The main limitation of the study is that, though it is based on population-level data, the sample of HCV-infected individuals used for calculations is still relatively small. Another important limitation is that, after applying our study eligibility criteria, a large portion of NHANES participants was excluded primarily due to the age requirement (age >18 years at the time of examination). Furthermore, a proportion of adults was excluded because of incomplete insurance questionnaires and absence of hepatitis C serologic tests. Because the reasons for absence of laboratory tests and having incomplete questionnaires for adult participants are not clear, these exclusions may have caused a bias in our calculations, the direction of which is unclear. Additionally, NHANES participants enrolled by the Centers for Disease Control and Prevention were only United States residents with addresses, and therefore does not include the homeless population, which is expected to have high prevalence of HCV infection without insurance coverage. Given these limitations, our results may underrepresent both HCV prevalence as well as rates of insurance coverage in the HCV population. Finally, we were unable to link insurance coverage to treatment receipt in this analysis. Therefore, we cannot indicate which patients had already received treatment. However, current data suggest that less than 25% of patients diagnosed with HCV have ever been treated. This low treatment rate is especially true for the uninsured, who are even less likely to have received treatment previously. Future studies should look into these issues in more depth.
It is important to note that some of the contraindications to treatment used in this study, such as active congestive heart failure, may be considered as an absolute contraindication by most health care providers. However, other conditions (such as depression and diabetes) could potentially be temporary and reversible. On the other hand, some patients with relative contraindications—who may have been classified as treatment candidates under our study assumption—may develop absolute contraindication or may not be treated by their physicians in the community. Furthermore, there are other reasons that physicians and patients might choose to forego treatment. HCV is a slowly progressing and often asymptomatic condition, and its treatment has significant adverse effects and results in a response in only approximately half of the patients. Thus, a number of patients with early liver disease may be counseled against treatment or elect not to receive treatment. In addition, patients' compliance with their physicians' recommendations and their history of unsuccessful treatment may further reduce these treatment candidacy rates. These determinations (regarding relative treatment contraindications, patient acceptance, and patient compliance) require a comprehensive and HCV-specific evaluation. Therefore, our estimate of treatment-eligible patients, although likely biased upward, may be taken as a best-case scenario with the largest possible denominator that will require a targeted evaluation in order to accurately ascertain treatment eligibility.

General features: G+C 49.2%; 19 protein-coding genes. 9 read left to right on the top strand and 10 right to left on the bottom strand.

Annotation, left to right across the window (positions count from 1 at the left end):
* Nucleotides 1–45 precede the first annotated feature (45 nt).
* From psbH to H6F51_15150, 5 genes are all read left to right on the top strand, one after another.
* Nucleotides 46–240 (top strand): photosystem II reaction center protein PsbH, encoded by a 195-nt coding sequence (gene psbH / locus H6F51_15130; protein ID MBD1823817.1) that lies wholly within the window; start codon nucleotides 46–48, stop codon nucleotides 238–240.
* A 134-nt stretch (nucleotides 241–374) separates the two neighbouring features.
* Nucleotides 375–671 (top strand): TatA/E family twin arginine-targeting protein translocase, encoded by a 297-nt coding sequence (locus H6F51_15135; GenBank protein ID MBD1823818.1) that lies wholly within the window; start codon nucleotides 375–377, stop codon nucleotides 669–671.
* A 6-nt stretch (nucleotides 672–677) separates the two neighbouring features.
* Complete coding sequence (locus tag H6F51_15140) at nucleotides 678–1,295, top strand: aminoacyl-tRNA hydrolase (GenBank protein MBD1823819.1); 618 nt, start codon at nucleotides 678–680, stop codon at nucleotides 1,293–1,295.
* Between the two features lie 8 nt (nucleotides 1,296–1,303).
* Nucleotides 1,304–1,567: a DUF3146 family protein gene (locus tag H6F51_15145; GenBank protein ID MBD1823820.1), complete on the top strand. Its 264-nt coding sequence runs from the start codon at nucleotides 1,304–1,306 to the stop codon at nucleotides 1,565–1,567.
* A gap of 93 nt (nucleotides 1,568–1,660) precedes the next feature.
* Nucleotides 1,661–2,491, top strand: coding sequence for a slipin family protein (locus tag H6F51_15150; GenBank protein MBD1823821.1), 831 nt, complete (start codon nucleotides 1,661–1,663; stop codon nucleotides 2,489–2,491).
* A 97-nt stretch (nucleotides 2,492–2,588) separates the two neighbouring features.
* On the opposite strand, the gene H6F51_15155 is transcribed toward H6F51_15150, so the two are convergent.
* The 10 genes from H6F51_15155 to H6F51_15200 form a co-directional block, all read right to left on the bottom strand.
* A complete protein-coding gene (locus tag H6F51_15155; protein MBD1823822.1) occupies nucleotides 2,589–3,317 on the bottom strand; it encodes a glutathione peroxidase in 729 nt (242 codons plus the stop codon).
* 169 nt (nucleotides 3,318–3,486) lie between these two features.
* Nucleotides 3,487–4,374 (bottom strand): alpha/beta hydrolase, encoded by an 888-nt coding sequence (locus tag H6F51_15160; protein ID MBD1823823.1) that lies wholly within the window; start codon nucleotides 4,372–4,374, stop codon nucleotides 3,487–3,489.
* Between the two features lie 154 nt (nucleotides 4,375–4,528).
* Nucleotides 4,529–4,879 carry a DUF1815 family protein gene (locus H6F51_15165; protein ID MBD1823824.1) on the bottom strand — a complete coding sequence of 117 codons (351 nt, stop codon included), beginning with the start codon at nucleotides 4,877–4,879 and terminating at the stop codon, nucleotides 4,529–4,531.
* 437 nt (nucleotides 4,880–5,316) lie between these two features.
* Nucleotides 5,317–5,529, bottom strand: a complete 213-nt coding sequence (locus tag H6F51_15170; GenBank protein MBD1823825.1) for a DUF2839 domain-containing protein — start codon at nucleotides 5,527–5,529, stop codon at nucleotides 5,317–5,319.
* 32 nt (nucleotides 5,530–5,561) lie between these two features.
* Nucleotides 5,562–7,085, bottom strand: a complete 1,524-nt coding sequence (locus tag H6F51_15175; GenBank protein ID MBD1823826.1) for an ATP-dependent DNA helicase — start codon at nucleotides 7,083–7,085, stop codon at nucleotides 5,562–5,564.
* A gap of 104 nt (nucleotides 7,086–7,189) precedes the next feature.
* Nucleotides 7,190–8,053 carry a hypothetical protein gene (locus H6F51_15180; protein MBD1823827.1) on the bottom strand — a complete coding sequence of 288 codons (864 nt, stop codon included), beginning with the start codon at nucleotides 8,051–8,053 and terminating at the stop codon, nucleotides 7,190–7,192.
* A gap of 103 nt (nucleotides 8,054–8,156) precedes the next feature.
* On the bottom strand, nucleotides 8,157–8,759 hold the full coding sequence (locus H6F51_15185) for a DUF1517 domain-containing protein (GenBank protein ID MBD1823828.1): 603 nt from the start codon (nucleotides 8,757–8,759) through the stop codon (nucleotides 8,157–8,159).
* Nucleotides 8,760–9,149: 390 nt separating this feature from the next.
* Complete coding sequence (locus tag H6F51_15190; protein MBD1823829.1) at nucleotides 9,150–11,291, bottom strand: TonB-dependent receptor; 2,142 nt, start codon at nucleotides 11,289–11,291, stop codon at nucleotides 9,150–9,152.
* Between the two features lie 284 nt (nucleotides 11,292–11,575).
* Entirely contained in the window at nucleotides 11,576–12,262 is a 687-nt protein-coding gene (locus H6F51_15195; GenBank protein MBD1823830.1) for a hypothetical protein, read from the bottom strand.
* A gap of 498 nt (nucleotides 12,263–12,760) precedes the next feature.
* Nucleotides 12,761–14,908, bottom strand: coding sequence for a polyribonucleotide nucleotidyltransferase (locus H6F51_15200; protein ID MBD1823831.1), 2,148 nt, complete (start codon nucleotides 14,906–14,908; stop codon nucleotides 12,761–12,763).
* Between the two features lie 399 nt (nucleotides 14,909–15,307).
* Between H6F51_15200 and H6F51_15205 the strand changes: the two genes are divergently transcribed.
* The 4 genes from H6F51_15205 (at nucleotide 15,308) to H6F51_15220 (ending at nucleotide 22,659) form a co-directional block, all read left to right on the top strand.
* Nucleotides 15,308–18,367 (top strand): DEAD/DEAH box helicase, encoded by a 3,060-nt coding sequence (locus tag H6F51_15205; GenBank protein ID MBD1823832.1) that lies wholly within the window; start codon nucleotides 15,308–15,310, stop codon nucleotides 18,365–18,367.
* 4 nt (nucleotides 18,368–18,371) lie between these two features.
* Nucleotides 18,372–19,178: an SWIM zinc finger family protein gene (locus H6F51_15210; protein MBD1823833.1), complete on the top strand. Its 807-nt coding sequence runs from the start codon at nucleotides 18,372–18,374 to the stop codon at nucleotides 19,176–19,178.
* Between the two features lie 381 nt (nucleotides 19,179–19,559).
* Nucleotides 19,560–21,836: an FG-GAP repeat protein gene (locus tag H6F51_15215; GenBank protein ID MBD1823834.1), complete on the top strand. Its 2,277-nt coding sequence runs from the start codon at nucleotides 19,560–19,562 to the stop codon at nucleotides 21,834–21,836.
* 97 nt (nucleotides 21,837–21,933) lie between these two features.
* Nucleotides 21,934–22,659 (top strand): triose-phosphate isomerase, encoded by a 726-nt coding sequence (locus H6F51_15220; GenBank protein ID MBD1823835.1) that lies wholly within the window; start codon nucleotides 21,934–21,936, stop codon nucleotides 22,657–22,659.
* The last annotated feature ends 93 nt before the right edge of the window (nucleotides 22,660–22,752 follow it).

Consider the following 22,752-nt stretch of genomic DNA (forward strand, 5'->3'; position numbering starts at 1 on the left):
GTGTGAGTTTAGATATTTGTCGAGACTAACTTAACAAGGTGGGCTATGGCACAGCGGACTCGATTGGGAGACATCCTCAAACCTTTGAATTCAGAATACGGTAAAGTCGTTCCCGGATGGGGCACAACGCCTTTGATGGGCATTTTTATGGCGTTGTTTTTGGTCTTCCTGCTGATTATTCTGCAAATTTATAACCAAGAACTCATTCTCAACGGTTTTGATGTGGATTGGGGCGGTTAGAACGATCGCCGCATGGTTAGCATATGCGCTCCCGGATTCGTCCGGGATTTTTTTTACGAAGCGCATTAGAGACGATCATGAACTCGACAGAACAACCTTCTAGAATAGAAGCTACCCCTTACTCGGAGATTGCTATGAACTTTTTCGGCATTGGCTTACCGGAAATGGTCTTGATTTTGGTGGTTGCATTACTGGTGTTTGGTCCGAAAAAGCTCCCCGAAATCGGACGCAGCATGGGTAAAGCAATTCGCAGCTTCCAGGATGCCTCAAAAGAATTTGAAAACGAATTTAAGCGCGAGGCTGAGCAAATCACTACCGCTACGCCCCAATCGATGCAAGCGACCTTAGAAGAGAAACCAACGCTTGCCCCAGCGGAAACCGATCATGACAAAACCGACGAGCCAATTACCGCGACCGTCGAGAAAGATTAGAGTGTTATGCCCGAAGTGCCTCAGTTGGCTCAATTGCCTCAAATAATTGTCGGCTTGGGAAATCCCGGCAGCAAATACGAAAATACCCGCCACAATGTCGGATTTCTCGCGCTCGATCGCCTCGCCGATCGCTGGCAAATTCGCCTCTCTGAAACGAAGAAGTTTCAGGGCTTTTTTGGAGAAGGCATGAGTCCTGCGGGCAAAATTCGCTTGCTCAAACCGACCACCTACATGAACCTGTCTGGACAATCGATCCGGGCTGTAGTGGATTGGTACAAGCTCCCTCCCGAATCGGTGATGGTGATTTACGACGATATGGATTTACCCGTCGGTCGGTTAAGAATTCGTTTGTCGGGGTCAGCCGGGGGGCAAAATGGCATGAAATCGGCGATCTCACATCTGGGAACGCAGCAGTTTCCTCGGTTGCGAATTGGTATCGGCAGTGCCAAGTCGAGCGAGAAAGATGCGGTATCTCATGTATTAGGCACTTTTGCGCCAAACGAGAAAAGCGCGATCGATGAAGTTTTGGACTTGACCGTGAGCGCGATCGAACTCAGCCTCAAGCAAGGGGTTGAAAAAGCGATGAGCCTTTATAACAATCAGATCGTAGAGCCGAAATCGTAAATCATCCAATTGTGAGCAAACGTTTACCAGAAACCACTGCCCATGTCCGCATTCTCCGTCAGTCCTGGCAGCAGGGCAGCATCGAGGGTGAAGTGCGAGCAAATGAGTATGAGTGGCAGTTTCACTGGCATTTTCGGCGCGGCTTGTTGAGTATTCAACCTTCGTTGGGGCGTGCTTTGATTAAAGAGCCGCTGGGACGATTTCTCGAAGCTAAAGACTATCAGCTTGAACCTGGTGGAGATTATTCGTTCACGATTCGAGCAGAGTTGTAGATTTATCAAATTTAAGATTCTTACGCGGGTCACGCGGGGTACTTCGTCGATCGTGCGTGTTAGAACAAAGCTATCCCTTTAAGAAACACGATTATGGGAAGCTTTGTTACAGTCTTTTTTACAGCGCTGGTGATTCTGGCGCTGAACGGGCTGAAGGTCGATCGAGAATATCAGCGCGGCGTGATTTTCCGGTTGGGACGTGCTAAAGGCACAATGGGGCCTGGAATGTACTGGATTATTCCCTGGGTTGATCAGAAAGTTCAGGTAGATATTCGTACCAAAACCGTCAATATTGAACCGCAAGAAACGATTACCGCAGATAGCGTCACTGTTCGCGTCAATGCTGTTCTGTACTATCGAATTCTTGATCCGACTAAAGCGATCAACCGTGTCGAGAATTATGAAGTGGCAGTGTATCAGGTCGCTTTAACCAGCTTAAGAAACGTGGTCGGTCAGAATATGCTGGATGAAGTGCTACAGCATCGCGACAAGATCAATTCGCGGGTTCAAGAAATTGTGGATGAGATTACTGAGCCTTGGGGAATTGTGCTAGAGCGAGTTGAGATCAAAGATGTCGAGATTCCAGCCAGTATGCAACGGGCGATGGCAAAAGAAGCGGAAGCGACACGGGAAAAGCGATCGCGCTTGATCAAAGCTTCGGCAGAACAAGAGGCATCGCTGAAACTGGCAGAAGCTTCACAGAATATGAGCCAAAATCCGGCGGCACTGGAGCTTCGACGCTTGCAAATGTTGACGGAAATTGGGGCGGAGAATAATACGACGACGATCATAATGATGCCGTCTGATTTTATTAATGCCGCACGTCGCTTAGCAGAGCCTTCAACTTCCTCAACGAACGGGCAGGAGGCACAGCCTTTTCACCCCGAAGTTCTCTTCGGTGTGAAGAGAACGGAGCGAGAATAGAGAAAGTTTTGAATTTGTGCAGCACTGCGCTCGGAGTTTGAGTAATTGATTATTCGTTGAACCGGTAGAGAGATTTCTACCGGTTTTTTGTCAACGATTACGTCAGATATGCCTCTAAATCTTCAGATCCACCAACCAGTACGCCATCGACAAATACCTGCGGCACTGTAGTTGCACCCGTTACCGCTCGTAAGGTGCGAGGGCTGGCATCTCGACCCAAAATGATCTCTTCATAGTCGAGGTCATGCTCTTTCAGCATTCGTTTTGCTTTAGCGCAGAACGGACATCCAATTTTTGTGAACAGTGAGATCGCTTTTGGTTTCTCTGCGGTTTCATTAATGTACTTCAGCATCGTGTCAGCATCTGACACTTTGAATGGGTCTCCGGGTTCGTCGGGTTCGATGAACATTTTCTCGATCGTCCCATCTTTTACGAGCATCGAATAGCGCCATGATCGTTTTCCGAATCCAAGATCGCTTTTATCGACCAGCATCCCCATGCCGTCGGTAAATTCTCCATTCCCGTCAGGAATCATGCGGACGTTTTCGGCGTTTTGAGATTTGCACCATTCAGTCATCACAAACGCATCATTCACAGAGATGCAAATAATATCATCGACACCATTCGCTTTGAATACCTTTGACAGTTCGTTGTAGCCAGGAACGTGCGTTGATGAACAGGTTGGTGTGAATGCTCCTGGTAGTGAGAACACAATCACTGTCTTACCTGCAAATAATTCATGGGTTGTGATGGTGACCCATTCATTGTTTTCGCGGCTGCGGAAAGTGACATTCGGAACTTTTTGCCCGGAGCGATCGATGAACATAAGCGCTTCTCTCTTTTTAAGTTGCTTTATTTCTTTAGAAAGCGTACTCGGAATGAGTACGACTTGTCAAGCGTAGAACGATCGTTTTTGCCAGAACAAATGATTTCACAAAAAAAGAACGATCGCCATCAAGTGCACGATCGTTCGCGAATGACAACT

In conclusion, a high proportion of HCV+ individuals in the United States are currently uninsured, and many have publicly funded health insurance. Among those who could potentially be candidates for treatment, the rate of insurance coverage is even lower. Although newer treatment regimens with direct acting antivirals may increase efficacy, it will certainly increase the costs of antiviral treatment in HCV—thus further limiting access to treatment for the uninsured/underinsured. This issue of access to care for HCV patients is critical and must be considered by policy makers. We believe that our results can have important implications for health insurance coverage of HCV-infected patients and should be considered under the new health care reform legislation.
- 16National Center for Health Statistics, Centers for Disease Control and Prevention. Analytic and reporting guidelines: The National Health and Nutrition Examination Survey (NHANES). Hyattsville, MD: National Center for Health Statistics, Centers for Disease Control and Prevention; 2005.
- 17U.S. Census Bureau. Percent of people 25 years and over who have completed a bachelor's degree. http://www.census.gov/acs/www/Products/Ranking/2003/R02T040.htm. Published 2003. Accessed August 10, 2010.